A General Teaching Council for Wales panel sitting in Cardiff decided that Dr Jonathan Williams, of Neath, was not suitable to become a registered teacher because of his "reprehensible" behaviour.
Dr Williams, 38, was sentenced to 180 hours' community service in 2003 for his part in a violent incident outside the Blaze bar in Aberdare in which two doormen were attacked by a gang of men. One of the doormen suffered a detached retina and fractured cheek.
Detective Constable Sharon Pugh told the hearing that Dr Williams, who was in his probation year at Dwr-y-Felin Comprehensive in Neath at the time, was arrested after being caught on CCTV.
Dr Williams told the panel he only "argued and remonstrated" with a doorman while the incident took place around him. He said: "It was a case of being in the wrong place at the wrong time." He said he pleaded guilty at Merthyr Crown Court because his legal team told him it was the right thing to do.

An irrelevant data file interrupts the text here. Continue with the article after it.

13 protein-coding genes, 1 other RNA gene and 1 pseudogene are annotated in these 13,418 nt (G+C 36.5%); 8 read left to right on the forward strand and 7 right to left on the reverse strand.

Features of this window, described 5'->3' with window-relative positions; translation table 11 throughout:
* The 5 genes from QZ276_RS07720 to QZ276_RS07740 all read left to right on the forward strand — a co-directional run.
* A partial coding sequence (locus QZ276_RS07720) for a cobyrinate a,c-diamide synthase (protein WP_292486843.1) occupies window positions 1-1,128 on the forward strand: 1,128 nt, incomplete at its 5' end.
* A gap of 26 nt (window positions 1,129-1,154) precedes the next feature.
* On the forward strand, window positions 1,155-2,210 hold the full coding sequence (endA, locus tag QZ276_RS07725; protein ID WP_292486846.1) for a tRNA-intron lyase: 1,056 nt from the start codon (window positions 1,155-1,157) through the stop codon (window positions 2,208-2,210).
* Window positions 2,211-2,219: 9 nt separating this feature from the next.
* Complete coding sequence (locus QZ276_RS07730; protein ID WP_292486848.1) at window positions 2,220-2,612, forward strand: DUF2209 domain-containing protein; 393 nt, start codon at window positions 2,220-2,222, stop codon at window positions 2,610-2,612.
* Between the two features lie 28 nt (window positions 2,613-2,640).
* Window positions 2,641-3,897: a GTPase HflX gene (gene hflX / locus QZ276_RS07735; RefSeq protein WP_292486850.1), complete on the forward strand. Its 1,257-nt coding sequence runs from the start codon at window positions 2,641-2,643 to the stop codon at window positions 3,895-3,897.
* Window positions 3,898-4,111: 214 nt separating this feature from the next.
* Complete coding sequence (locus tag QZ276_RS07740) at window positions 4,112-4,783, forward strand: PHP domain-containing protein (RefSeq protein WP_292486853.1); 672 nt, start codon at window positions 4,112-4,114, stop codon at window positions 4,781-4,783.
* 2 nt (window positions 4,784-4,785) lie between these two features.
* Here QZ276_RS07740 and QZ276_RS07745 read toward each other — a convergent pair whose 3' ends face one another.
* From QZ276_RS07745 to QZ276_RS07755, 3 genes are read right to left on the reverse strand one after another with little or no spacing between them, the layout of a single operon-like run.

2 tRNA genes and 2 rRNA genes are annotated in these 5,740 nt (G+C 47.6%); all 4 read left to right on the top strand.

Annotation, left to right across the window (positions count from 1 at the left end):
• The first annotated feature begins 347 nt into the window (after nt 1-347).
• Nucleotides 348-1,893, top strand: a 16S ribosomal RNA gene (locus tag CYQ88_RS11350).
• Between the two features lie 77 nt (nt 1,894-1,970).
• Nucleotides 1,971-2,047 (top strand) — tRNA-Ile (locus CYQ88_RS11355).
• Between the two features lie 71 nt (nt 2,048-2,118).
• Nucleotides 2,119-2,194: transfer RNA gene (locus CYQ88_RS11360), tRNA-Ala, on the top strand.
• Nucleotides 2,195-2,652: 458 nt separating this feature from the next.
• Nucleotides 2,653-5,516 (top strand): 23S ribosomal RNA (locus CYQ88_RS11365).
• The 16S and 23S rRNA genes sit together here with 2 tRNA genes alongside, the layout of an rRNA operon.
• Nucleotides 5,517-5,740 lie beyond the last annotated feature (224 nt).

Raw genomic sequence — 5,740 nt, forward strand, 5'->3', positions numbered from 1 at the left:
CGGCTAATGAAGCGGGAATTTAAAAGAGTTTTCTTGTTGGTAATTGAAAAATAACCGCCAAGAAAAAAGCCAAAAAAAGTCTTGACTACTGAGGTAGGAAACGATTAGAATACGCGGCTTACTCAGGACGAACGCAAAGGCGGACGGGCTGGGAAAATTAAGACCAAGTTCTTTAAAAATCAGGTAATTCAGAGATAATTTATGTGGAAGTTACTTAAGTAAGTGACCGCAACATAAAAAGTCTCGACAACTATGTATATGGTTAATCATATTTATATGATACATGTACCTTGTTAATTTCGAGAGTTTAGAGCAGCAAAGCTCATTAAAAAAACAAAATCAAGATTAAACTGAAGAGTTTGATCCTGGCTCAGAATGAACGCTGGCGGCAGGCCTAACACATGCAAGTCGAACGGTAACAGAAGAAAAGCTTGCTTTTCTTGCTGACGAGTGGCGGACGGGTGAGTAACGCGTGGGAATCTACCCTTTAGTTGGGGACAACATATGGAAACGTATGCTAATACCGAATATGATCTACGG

After a two-week suspension, he returned to Dwr-y-Felin, but said he left six months later because he was embarrassed about his conviction.
After a short spell supply teaching, Dr Williams worked at a university in the north-west of England in the field of cancer research. But he refused to tell the panel where in case it harmed his promotion prospects.
He told the hearing he wanted to return to Wales to teach because he had a young family in Neath and the commute to England was "taking a toll" on him. "I think I can do a good job given the opportunity," he said. "I'm not a threat to children or a violent person."
But committee chair Helene Mansfield said the panel was not satisfied that Dr Williams was suitable to become a registered teacher.
"The committee is concerned at the seriousness of the offence and finds such behaviour reprehensible," she said.
The panel was also concerned that Dr Williams had failed to provide character references, and they had difficulty with his lack of co- operation over providing details about his career since 2003.